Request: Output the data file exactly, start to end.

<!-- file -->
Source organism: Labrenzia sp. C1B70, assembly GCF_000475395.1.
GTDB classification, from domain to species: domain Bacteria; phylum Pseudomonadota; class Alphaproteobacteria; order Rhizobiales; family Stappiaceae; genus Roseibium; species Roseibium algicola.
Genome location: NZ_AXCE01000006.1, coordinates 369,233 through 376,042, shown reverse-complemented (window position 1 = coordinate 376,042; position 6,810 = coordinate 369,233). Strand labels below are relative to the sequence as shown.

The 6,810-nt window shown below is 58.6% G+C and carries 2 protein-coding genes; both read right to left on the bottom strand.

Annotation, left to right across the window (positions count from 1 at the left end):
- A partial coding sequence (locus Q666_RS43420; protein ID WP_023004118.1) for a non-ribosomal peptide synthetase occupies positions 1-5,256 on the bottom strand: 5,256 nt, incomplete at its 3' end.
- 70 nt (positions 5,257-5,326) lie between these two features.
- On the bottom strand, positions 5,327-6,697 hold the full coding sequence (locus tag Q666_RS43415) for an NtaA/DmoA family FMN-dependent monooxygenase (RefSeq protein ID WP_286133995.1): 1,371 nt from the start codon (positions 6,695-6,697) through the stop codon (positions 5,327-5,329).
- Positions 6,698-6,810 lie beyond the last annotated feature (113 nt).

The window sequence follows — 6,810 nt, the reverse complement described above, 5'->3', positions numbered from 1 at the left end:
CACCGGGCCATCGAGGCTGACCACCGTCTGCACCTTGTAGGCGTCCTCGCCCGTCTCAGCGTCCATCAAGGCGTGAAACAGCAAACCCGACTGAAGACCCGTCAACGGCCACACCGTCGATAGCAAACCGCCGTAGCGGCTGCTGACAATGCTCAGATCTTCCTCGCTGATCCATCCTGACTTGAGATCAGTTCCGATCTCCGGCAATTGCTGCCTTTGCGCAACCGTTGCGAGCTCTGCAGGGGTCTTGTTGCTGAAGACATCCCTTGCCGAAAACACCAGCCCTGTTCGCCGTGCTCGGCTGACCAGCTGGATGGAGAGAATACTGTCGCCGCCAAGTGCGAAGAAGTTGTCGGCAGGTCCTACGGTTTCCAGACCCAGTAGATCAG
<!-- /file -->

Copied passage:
Source organism: Labrenzia sp. C1B70, assembly GCF_000475395.1.
GTDB classification, from domain to species: domain Bacteria; phylum Pseudomonadota; class Alphaproteobacteria; order Rhizobiales; family Stappiaceae; genus Roseibium; species Roseibium algicola.
Genome location: NZ_AXCE01000006.1, coordinates 369,233 through 376,042, shown reverse-complemented (window position 1 = coordinate 376,042; position 6,810 = coordinate 369,233). Strand labels below are relative to the sequence as shown.

The 6,810-nt window shown below is 58.6% G+C and carries 2 protein-coding genes; both read right to left on the bottom strand.

Annotation, left to right across the window (positions count from 1 at the left end):
- A partial coding sequence (locus Q666_RS43420; protein ID WP_023004118.1) for a non-ribosomal peptide synthetase occupies positions 1-5,256 on the bottom strand: 5,256 nt, incomplete at its 3' end.
- 70 nt (positions 5,257-5,326) lie between these two features.
- On the bottom strand, positions 5,327-6,697 hold the full coding sequence (locus tag Q666_RS43415) for an NtaA/DmoA family FMN-dependent monooxygenase (RefSeq protein ID WP_286133995.1): 1,371 nt from the start codon (positions 6,695-6,697) through the stop codon (positions 5,327-5,329).
- Positions 6,698-6,810 lie beyond the last annotated feature (113 nt).

The window sequence follows — 6,810 nt, the reverse complement described above, 5'->3', positions numbered from 1 at the left end:
CACCGGGCCATCGAGGCTGACCACCGTCTGCACCTTGTAGGCGTCCTCGCCCGTCTCAGCGTCCATCAAGGCGTGAAACAGCAAACCCGACTGAAGACCCGTCAACGGCCACACCGTCGATAGCAAACCGCCGTAGCGGCTGCTGACAATGCTCAGATCTTCCTCGCTGATCCATCCTGACTTGAGATCAGTTCCGATCTCCGGCAATTGCTGCCTTTGCGCAACCGTTGCGAGCTCTGCAGGGGTCTTGTTGCTGAAGACATCCCTTGCCGAAAACACCAGCCCTGTTCGCCGTGCTCGGCTGACCAGCTGGATGGAGAGAATACTGTCGCCGCCAAGTGCGAAGAAGTTGTCGGCAGGTCCTACGGTTTCCAGACCCAGTAGATCAG